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Canku Ota

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(Many Paths)

An Online Newsletter Celebrating Native America


May 3, 2003 - Issue 86


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This Date In


North American Indian History


from On This Date in North American Indian History at


May 3, 1806:

Lewis and Clark meet Nez Perce Chief, Weahkoonut (Bighorn).

May 4, 1863:

After the Minnesota uprising of the Santee Sioux, and their subsequent defeat, their lands are forfeited. The surviving Indians, including those who opposed the uprising and helped the whites, are ordered to be shipped to a reservation in Dakota Territory. 770 Santee Sioux board a steamboat in St. Paul for the journey west. Eventually 1,300 Santee Sioux are transported to an area which can hardly support life. During the first year, 300 Santee die.

May 5, 1763:

Near Fort Detroit, Ottawa Chief Pontiac addresses a group of Huron, Ottawa, and Potawatomi warriors. He asks them to join him in his fight against the British.

The German Title of This Original Möllhausen Drawing Seems To Make It Almost Certain That the Interior View Above Was That of the Famous Training Post of the American Fur Company at Bellevue (Nebraska) in 1852. Quite Possibly, Too, Müllhausen Has Included Himself in the Sketch (the Figure at the Right Facing the Indian Group), With None Other Than "Colonel" Sarpy, Himself, at Müllhausen's Left. The Original Sketch No Longer Exists. Courtesy, the Staatliches Museum, Berlin.

May 6, 1822:

As of today, all nonprofit government trading houses are closed on or near Indian lands. All future trading posts are commercial enterprises.

May 7, 1851:

Yesterday, the Cherokee Nation opened a seminary (high school) for men. Today they open a seminary for females, north of Park Hill on the Cherokee Reservation in Indian Territory (present day Oklahoma). Some of the required courses include: algebra, arithmetic, botany, geography, grammar, Latin and vocal music.

May 8, 1820:

The Mi’kmaq Acadia First Nation reserve of Gold River is established in Nova Scotia. The Shubenacadie First Nation reserve of Indian Brook #14 is also set up.

Chief Lappawinsoe

May 9, 1735:

The first debate on "The Walking Purchase" takes place in Pennsbury. Thomas Penn and James Logan meet with Delaware Chiefs, including Nutimus and Tedyuscung

May 10, 1864:

Cherokee Stand Watie is promoted to the rank of Brigadier General in the Confederate army. He is the first Indian to reach that rank. He will also be the last Confederate General to surrender at the end of the Civil War.

May 11, 1974:

The Acting Deputy Commissioner of Indian Affairs has authorized an election for amendments to the Constitution and By-Laws of the Lac Courte Oreilles Band of Lake Superior Chippewa Indians of Wisconsin. The amendments are voted in.


May 12, 1860:

A battle in the Paiute War takes place in Nevada at Big Bend in the valley of the Truckee River. Major William Ormsby’s Nevada militia are attacked by Paiutes under war Chief Numaga.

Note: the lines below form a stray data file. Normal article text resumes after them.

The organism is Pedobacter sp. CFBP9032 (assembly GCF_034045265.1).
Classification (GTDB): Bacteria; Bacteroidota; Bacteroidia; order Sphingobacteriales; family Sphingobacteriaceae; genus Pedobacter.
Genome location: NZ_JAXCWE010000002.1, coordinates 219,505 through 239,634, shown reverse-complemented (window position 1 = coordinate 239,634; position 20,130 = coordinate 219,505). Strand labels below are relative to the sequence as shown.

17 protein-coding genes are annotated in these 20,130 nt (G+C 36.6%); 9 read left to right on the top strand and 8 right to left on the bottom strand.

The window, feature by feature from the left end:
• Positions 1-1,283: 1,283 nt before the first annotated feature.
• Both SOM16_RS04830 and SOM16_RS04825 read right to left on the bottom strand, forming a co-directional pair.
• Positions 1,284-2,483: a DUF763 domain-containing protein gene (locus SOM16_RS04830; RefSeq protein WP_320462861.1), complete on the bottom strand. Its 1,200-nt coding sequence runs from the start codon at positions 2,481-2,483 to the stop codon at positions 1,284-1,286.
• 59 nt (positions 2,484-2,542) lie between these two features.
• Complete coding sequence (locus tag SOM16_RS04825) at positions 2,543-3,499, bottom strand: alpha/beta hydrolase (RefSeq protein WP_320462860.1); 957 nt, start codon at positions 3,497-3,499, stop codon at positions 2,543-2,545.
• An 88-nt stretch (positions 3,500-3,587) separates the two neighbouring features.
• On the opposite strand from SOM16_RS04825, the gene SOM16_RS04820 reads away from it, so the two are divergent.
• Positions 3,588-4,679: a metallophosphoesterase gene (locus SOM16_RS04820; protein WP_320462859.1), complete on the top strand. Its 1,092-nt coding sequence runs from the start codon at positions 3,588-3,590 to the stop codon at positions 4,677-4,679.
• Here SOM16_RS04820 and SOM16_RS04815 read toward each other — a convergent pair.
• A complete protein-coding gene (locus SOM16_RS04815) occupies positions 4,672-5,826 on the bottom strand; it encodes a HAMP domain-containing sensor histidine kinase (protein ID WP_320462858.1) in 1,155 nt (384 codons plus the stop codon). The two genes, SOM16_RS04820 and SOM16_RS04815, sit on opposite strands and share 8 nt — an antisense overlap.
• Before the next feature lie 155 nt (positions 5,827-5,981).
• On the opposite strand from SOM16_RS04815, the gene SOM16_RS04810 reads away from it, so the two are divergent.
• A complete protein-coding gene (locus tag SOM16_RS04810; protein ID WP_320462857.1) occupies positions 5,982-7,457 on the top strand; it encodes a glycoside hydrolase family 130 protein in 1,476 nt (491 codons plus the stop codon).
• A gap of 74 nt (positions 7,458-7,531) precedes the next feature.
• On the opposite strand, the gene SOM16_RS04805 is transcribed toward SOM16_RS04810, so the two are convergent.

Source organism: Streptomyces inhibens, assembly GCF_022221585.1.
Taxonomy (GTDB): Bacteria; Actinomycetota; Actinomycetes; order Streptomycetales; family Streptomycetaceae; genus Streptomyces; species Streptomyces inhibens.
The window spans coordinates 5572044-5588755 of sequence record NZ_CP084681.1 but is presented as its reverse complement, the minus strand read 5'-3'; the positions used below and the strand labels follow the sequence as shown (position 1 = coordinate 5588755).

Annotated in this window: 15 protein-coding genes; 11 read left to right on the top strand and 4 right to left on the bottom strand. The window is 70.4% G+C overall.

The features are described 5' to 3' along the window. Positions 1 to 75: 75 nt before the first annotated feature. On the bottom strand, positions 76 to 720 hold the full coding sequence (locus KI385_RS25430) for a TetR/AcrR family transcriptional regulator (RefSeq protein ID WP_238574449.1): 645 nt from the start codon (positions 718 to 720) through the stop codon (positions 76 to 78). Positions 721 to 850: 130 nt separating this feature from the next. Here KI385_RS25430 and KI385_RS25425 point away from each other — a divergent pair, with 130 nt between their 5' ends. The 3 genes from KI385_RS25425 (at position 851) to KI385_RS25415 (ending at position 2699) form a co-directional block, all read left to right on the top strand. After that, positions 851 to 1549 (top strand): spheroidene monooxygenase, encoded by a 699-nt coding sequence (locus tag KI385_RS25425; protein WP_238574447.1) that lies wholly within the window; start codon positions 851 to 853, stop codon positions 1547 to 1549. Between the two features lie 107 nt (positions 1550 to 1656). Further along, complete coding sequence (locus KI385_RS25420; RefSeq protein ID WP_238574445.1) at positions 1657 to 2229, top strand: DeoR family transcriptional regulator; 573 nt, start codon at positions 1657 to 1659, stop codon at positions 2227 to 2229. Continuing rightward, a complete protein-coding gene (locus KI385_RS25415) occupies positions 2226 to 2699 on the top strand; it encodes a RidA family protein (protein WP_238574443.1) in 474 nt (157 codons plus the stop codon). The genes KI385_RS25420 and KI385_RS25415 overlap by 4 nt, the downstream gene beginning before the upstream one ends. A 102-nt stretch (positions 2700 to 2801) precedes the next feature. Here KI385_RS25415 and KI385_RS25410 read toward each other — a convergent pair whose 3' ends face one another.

May 13, 1614:

The Viceroy of Mexico finds Spanish Explorer Juan de Oñate guilty of atrocities against the Indians of New Mexico. As a part of his punishment, he is banned from entering New Mexico again.

May 14, 1880:

Lemhi Chief Tendoy and several others sign an agreement to leave the Lemhi Reservation in Idaho. The agree to go to Fort Hall. It will be nine years before Congress approves the agreement. The Lemhi will not actually move until 1909.

May 15, 1846:

A treaty is signed by Texas Governor Pierce Butler, and Colonel M.G. Lewis (Meriwether Lewis' brother), and sixty-three Indians of the Aionai, Anadarko, Caddo, Comanche, Kichai (Keehy), Lepan (Apache), Longwha, Tahuacarro (Tahwacarro), Tonkawa, Waco, Wichita and tribes. It is ratified on February 15, 1847, and signed by President Polk on March 8, 1847.

May 16, 1677:

Mugg, an Arosaguntacook Indian Chief, dies in Black Point, Maine. At the outset of King Philip's war, Mugg attempted to arrange a peace treaty with the British. Instead they jail him for a short time, and gain a bitter enemy. He destroys much of Black Point, Maine in a raid on October 12, 1676. Later he captures a few ships and stages a brief naval war before his death.

For Information on This Date in Canada visit our friends at:

Canadian Aboriginal News

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  Canku Ota is a free Newsletter celebrating Native America, its traditions and accomplishments . We do not provide subscriber or visitor names to anyone. Some articles presented in Canku Ota may contain copyright material. We have received appropriate permissions for republishing any articles. Material appearing here is distributed without profit or monetary gain to those who have expressed an interest. This is in accordance with Title 17 U.S.C. section 107.  

Canku Ota is a copyright © 2000, 2001, 2002, 2003 of Vicki Lockard and Paul Barry.


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